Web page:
OBJECTIVE. For many years, functional tricuspid regurgitation (FTR) was considered negligible after treatment of left-sided heart valve surgery. The aim of the present network meta-analysis is to summarize the results of four approaches in order to establish the possible gold standard. METHODS A systematic search was performed to identify all publications reporting the outcomes of four approach for FTR, not tricuspid annuloplasty (no TA), suture annuloplasty (SA), flexible (FRA), rigid rings (RRA). All studies reporting at least one the four endpoints (early and late mortality, early and late moderate or more TFR) were included in a Bayesian network meta-analysis. RESULTS There were 31 included studies with 9,663 patients. Aggregate early mortality was 5.3% no TA, 7.2% SA, 6.6% FRA and 6.4% RRA; Early TR moderate-or-more was 9.6%, 4.8%, 4.6% and 3.8%; Late mortality was 22.5%, 18.2%, 11.9% and 11.9%; Late TR moderate-or-more was 27.9%, 18.3%, 14.3% and 6.4%. Rigid or semirigid ring annuloplasty was the most effective approach for decreasing the risk of late moderate or more FTR (–85% vs. no TA; –64% vs. SA; –32% vs. FRA). Concerning late mortality, no significant differences were found among different surgical approaches, however, flexible or rigid rings reduced significantly the risk of late mortality (78% and 47%, respectively) compared with not performing TA mortality. No differences were found for early outcomes. CONCLUSIONS. Ring annuloplasty seems to offer better late outcomes compare to either suture annuloplasty or not performing TA. In particular rigid or semirigid rings provides more stable FTR across time.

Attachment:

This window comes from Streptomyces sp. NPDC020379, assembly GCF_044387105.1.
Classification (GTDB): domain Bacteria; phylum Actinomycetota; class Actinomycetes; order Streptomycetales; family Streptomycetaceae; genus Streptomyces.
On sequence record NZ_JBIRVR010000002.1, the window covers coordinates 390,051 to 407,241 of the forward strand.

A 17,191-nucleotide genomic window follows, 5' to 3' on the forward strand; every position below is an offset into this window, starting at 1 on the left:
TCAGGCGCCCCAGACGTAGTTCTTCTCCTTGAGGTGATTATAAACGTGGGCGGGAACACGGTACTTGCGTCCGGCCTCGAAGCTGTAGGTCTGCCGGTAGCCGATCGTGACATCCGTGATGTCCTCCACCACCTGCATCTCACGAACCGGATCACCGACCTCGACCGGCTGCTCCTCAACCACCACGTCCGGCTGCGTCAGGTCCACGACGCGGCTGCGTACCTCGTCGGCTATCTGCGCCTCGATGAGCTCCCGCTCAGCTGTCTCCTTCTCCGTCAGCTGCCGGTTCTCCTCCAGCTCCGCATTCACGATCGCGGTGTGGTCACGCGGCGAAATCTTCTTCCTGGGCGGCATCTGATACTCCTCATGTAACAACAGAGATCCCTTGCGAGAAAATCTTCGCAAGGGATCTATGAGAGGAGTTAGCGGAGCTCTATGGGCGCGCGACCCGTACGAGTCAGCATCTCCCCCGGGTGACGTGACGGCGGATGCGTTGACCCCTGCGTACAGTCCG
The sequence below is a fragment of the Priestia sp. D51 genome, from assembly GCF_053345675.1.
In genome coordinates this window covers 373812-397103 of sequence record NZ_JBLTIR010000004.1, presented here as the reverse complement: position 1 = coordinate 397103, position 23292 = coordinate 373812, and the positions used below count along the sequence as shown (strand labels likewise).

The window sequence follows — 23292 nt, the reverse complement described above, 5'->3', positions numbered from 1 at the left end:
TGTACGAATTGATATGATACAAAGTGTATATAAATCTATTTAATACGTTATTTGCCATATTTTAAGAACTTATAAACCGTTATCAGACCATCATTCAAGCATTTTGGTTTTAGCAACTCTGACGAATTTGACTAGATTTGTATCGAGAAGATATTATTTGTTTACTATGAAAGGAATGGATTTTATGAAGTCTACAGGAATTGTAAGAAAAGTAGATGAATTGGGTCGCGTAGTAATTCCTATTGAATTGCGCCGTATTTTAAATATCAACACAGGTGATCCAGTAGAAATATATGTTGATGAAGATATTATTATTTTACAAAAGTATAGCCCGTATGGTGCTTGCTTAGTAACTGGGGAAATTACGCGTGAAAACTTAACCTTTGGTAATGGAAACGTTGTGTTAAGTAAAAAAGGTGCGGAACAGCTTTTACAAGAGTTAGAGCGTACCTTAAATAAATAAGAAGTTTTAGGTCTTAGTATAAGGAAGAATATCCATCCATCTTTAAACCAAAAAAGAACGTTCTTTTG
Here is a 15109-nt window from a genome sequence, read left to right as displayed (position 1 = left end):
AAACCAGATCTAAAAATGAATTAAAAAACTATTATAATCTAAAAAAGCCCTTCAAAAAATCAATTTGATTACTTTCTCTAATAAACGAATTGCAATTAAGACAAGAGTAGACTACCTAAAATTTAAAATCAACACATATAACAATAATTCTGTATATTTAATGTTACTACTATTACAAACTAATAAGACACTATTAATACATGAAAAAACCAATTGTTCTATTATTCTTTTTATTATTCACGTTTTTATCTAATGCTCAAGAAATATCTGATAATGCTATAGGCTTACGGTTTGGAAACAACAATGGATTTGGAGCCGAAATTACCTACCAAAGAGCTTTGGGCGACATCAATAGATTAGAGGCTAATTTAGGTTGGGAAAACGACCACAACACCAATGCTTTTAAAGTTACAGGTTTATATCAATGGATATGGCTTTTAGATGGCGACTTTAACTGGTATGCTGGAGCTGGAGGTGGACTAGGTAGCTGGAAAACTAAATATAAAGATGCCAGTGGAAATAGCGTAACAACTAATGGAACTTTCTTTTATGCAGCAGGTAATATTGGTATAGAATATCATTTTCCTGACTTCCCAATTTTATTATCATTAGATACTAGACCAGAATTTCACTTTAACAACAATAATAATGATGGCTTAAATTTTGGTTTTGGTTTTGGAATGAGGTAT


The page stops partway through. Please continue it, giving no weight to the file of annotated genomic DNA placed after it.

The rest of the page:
Background The role of percutaneous repair of functional mitral regurgitation (MR) is evolving. Left ventricle remodeling is known to be different between men and women; however, outcomes following percutaneous repair of functional MR have not considered the impact of sex. Methods Between 2012 and 2018, 175 patients underwent percutaneous repair of functional MR with the Mitra Clip NT/NTR (Abbott, Irvine CA) at our institution. Patients were assessed in a dedicated clinic with a follow-up that averaged 0.7±1.2 years and extended to 5.7 years. Results Men had a larger body surface area than women (p<0.001), whereas women were more likely than men to have diabetes preoperatively (p=0.02). There were no deaths or instances of single leaflet detachment. Immediate post-procedure MR was <2+ in 158 (90%) with a mean trans-mitral valve repair gradient of 3.4±1.0 and 3.5±2.1 mm Hg, respectively for women and men (p=0.8). One- and 2-year freedom from MR >3+ was 86.0±3.5% and 77.6±5.1%, respectively. After adjusting for differences between male and female patients, women were more likely to have recurrent MR >3+ (hazard ratio 4.7, 95% confidence interval 1.2-18.4, p=0.03). Upon adjusted analysis, there was also no association between gender and survival (p=0.2). One- and 2- year survival was 69.8±4.3% and 54.3±5.5%, respectively. Conclusion Women are more likely to have recurrent severe MR after percutaneous repair of functional MR. The mechanism for this remains undetermined.